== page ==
[cap-talk] Phishing with YURLs and Petnames
toby.murray at dsto.defence.gov.au
Tue Feb 14 18:20:46 EST 2006
This is all fairly interesting discussion. The main point I see
essentially relates to user expectations. That is, users are used to
receiving links in email. How many times do you send an interesting news
item to people you know via email? This is fine for ordinary links.
However, when we start talking about authority carrying YURLs, the story
is different. When receiving a capability (YURL) through a
non-capability channel (eg. email), all assumptions about trust go out
the window. This fine if users understand this. However, I think most
cannot be expected to make this distinction. (As usual, this is a total
generalisation with no real evidence to back it up -- we can argue over
whether it's acceptable if people like).
When receiving a cap over a non-cap channel, users will necessarily try
to use other means to guage the trustworthiness of the entity the cap
addresses. My point with the original email was that users might be
likely to use things like the domain name from the YURL (which can
easily be spoofed).
The Petname tool will indicate "untrusted" or whatever. However, that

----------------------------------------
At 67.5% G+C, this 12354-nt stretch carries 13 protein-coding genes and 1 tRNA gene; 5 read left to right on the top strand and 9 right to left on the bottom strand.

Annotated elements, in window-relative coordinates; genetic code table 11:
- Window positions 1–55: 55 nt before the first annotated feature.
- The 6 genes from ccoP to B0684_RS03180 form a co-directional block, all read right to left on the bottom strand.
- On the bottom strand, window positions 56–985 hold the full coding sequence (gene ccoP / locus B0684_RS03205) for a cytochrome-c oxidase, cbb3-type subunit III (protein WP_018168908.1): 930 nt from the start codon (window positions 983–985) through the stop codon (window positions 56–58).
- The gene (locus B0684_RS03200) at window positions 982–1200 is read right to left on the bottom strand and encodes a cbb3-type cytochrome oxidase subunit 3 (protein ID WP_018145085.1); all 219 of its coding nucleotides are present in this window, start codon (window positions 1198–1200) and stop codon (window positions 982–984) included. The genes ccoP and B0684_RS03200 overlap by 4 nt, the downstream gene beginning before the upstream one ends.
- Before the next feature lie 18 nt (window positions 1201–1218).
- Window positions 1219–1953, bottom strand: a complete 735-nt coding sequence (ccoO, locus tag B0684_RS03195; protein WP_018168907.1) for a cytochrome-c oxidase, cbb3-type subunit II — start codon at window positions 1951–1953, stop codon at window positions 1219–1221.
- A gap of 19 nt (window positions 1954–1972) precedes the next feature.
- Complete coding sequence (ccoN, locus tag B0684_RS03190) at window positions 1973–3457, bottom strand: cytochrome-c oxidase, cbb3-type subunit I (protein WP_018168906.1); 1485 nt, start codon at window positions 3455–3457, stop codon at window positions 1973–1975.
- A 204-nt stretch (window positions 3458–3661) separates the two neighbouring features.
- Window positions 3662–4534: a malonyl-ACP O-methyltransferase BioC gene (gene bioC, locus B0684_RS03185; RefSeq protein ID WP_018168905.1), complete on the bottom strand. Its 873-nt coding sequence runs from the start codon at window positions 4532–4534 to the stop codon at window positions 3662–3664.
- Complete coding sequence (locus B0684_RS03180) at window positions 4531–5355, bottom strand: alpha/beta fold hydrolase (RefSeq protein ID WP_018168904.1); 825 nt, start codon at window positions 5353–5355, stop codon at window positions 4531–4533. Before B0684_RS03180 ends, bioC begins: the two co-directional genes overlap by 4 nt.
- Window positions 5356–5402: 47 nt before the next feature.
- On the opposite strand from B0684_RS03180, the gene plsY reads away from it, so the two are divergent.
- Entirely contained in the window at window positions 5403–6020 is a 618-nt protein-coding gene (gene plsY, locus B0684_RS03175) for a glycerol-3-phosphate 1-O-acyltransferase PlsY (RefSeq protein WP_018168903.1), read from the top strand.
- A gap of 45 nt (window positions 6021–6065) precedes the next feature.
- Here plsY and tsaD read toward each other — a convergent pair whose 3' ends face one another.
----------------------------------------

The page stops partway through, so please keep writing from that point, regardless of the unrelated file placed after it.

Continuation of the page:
was why the original email hinted at this and indicated to the user to
add the petname themself as soon as they visited. In this sense, the
user is given a statement (from a somewhat questionable authority) to
expect that the petname tool will indicate "untrusted" and to accept
this as OK. The phisher is trying to alter the user's normal
expectations in this instance by leveraging the trust the user has in
the domain name and the trust the user has in the Petname tool. By
making explicit reference to the Petname tool the phisher it trying to
increase the level of trust the user will be imputing to the email
sender. ("I trust Petname tool. yurl.net told me to use the Petname
tool. This email makes explcit reference to this tool AND [appears to
be] from yurl.net. Therefore, I'll trust the email when it tells me to
violate my usual assumptions".).
I tend to think that saying "Users should not trust an introduction over
an insecure channel, full-stop" (yeah i've paraphrased Sandro to use
Aussie dialect) is too much to ask, but maybe I'm wrong.
Advanced Computer Capabilities Group
Information Networks Division
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